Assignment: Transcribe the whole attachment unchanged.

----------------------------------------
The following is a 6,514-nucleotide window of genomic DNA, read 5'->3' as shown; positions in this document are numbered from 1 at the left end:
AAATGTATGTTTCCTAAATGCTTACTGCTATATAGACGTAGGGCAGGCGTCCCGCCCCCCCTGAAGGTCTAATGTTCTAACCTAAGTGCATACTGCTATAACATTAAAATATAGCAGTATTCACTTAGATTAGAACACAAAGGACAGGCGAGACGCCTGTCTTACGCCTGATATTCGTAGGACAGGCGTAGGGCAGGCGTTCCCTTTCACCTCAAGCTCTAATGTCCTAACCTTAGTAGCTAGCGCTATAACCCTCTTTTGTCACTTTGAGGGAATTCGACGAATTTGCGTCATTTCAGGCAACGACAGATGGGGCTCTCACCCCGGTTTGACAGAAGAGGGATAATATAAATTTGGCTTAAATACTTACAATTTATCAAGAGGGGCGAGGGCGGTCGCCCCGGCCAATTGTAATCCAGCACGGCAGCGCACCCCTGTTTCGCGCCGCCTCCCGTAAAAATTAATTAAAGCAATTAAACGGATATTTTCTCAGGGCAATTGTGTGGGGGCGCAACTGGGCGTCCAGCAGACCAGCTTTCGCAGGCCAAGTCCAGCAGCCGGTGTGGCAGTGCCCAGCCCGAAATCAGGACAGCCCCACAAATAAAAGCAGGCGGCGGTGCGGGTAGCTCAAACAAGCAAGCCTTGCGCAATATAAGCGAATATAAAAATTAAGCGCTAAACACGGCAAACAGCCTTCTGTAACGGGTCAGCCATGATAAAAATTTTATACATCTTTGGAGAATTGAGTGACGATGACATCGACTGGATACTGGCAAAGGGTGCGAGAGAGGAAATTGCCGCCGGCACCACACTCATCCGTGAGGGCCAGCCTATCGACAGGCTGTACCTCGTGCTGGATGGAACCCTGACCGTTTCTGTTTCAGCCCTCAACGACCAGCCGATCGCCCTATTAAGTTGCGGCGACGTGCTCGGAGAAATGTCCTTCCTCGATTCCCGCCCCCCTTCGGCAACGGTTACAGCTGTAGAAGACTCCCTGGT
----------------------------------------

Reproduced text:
The following is a 6,514-nucleotide window of genomic DNA, read 5'->3' as shown; positions in this document are numbered from 1 at the left end:
AAATGTATGTTTCCTAAATGCTTACTGCTATATAGACGTAGGGCAGGCGTCCCGCCCCCCCTGAAGGTCTAATGTTCTAACCTAAGTGCATACTGCTATAACATTAAAATATAGCAGTATTCACTTAGATTAGAACACAAAGGACAGGCGAGACGCCTGTCTTACGCCTGATATTCGTAGGACAGGCGTAGGGCAGGCGTTCCCTTTCACCTCAAGCTCTAATGTCCTAACCTTAGTAGCTAGCGCTATAACCCTCTTTTGTCACTTTGAGGGAATTCGACGAATTTGCGTCATTTCAGGCAACGACAGATGGGGCTCTCACCCCGGTTTGACAGAAGAGGGATAATATAAATTTGGCTTAAATACTTACAATTTATCAAGAGGGGCGAGGGCGGTCGCCCCGGCCAATTGTAATCCAGCACGGCAGCGCACCCCTGTTTCGCGCCGCCTCCCGTAAAAATTAATTAAAGCAATTAAACGGATATTTTCTCAGGGCAATTGTGTGGGGGCGCAACTGGGCGTCCAGCAGACCAGCTTTCGCAGGCCAAGTCCAGCAGCCGGTGTGGCAGTGCCCAGCCCGAAATCAGGACAGCCCCACAAATAAAAGCAGGCGGCGGTGCGGGTAGCTCAAACAAGCAAGCCTTGCGCAATATAAGCGAATATAAAAATTAAGCGCTAAACACGGCAAACAGCCTTCTGTAACGGGTCAGCCATGATAAAAATTTTATACATCTTTGGAGAATTGAGTGACGATGACATCGACTGGATACTGGCAAAGGGTGCGAGAGAGGAAATTGCCGCCGGCACCACACTCATCCGTGAGGGCCAGCCTATCGACAGGCTGTACCTCGTGCTGGATGGAACCCTGACCGTTTCTGTTTCAGCCCTCAACGACCAGCCGATCGCCCTATTAAGTTGCGGCGACGTGCTCGGAGAAATGTCCTTCCTCGATTCCCGCCCCCCTTCGGCAACGGTTACAGCTGTAGAAGACTCCCTGGT